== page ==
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What I use now is an old eyeshadow box which I cleaned out and sanded the lid on to get the text off. I then put a piece of duct tape over the top of the lid to get a white mixing surface inside the lid. The wells are shallow but wide; with the small sketchbooks I use, it holds enough paint to last for weeks, and it is easy to pick paint up even with a large brush.

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I filled the box with some of the cheapest tube paints (and the only ones availabe locally) from Daler-Rowney, the Aquafine series. Turns out, it is the best paint I ever used – perhaps because I was careful to choose only transparent colours, which do not obscure the line and remain very bright and pretty even when mixed. The colours are lemon yellow, phthalo blue, indigo, rose madder, burned sienna, and sap green. I realized that if I was to have any green at all, it should be a yellowish one that can be mixed with blue or sienna, rather than a bluer one that needs mixing with yellow. So far, I am genuinely chuffed with this palette, although I confess that a transparent English red (does not exist, to my knowledge) would be pretty high on my wishlist and something I would chuck out the green for.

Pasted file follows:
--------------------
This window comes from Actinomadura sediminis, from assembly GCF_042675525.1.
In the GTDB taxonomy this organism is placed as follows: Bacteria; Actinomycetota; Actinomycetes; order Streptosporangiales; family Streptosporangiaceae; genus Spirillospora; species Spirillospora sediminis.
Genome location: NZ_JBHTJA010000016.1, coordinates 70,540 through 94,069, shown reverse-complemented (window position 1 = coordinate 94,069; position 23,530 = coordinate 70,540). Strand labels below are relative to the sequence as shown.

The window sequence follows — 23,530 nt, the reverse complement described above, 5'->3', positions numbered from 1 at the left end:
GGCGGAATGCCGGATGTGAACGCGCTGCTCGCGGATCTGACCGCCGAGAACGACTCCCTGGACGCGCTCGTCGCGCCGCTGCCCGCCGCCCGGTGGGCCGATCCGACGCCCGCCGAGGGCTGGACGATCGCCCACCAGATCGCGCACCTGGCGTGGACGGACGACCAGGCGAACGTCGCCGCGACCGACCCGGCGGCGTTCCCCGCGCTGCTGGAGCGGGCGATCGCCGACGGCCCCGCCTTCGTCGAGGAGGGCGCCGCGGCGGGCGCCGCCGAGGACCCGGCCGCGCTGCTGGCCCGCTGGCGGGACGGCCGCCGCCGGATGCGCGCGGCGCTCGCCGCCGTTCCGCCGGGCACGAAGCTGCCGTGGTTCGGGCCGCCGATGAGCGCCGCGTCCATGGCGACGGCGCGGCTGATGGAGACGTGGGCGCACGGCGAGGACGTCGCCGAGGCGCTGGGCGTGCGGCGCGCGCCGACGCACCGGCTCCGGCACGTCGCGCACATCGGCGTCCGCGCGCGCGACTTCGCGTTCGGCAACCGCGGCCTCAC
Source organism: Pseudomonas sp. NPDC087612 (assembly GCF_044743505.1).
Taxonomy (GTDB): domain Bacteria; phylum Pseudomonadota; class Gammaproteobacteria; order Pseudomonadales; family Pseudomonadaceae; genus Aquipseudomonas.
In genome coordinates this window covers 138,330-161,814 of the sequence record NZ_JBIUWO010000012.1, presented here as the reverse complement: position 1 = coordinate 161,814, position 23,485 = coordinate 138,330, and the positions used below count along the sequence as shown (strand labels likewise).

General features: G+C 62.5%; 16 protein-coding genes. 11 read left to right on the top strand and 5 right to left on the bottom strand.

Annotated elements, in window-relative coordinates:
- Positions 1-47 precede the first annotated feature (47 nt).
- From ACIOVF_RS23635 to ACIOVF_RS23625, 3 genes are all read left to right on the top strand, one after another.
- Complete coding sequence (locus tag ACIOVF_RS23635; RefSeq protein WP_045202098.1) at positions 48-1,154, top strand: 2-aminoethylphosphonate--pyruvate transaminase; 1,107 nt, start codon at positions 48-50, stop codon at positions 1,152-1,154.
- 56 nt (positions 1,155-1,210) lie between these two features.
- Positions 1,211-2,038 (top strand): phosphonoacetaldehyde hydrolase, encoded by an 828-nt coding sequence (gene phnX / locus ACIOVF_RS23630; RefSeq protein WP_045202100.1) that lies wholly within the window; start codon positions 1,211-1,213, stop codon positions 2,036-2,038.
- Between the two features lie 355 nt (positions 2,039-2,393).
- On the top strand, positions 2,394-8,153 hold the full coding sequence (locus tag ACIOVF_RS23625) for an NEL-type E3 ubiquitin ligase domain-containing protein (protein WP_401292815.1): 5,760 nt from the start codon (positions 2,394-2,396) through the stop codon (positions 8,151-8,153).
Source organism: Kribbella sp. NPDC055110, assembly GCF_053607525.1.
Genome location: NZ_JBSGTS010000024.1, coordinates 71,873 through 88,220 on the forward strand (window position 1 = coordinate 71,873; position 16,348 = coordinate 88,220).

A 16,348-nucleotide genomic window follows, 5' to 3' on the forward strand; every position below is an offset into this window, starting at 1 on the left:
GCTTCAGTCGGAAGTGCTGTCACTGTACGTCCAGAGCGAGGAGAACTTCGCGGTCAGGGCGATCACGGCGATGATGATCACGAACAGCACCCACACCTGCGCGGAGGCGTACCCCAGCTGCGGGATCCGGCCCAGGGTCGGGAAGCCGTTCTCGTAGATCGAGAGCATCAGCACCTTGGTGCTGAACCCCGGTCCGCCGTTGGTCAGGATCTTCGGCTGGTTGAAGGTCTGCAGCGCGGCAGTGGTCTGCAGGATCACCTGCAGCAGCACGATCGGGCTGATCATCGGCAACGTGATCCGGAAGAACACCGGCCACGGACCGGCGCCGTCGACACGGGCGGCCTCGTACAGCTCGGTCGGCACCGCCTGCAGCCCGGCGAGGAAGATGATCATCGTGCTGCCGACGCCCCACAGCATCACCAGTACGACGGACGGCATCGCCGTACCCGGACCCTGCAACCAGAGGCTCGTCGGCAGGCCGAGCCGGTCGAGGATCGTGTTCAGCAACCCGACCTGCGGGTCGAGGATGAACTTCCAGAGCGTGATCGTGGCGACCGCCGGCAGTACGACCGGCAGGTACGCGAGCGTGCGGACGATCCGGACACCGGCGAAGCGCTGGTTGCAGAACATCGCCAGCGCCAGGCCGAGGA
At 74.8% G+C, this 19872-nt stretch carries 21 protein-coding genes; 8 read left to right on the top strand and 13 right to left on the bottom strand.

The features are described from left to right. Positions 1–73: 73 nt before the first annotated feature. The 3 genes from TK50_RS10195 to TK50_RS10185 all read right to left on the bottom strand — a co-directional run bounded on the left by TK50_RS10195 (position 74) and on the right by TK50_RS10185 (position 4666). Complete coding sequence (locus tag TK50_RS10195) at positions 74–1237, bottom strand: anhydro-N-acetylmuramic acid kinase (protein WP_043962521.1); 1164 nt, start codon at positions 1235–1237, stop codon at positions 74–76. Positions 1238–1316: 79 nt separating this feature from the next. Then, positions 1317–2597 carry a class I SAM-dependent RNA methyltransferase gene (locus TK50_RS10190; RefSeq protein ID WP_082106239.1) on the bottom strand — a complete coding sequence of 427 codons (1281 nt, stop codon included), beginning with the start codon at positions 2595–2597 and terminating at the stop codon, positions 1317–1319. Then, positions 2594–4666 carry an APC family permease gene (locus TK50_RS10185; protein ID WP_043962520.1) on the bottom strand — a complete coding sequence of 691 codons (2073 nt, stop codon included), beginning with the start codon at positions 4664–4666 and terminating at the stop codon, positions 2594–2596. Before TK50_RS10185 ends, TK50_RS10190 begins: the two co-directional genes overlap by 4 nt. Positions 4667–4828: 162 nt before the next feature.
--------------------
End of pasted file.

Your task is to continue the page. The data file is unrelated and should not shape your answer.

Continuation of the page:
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At the moment the Faber-Castell multimark S and M is my favourite linemaker (the Promarker is great, but such a huge pen to carry), but I also carry a mechanical pencil 2B, a black Ballograf ballpoint pen, and an ivory black Derwent colour pencil, which I rarely use, perhaps because the sharpener keeps getting lost…

I have a Derwent spritzer which I use both to spray the paint with and as a water container in the field. (In the first photo I am painting at home and using a more generous source of water.) I have finally figured out how to use a regular brush outdoors, and as a result, I have more control over the dilution of pigment, but I have hardly given up the waterbrush for good. I have two travelbrushes, a no 3 and a no 12, and I could really use something in the middle, like a no 6. Maybe for Christmas, if I am frugal. Or perhaps I’ll devise a safe way to carry a regular brush. 

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I make my own sketchbooks, being very careful with anything bound with glue. I use coptic stitch, which I learned on youtube, where tutorials in anything abound. My favourite paper so far is a Fabriano 210g paper that comes in 100cmx70cm sheets, which are perfectly sized to make one sketchbook. At 45 SEK a sheet, plus the minimal cost of yarn, scrap cardboard, and a few pieces of duct tape, it is a very economical alternative to a Moleskine watercolour sketchbook for 159 SEK (the cheapest option I could find right now).

All this stuff goes into a pen case I found in a school-starting-sale aimed at children. Even the sketchbook has room (or it does now, after I adjusted the size of it). I thought I might have little time to sketch with school and all, but I am pleased to see that sketching has become such an ingrained habit with me that I always have the kit at arm’s lenght, and can easily get a sketch down, even with just a few minutes at my disposal; most days, at least.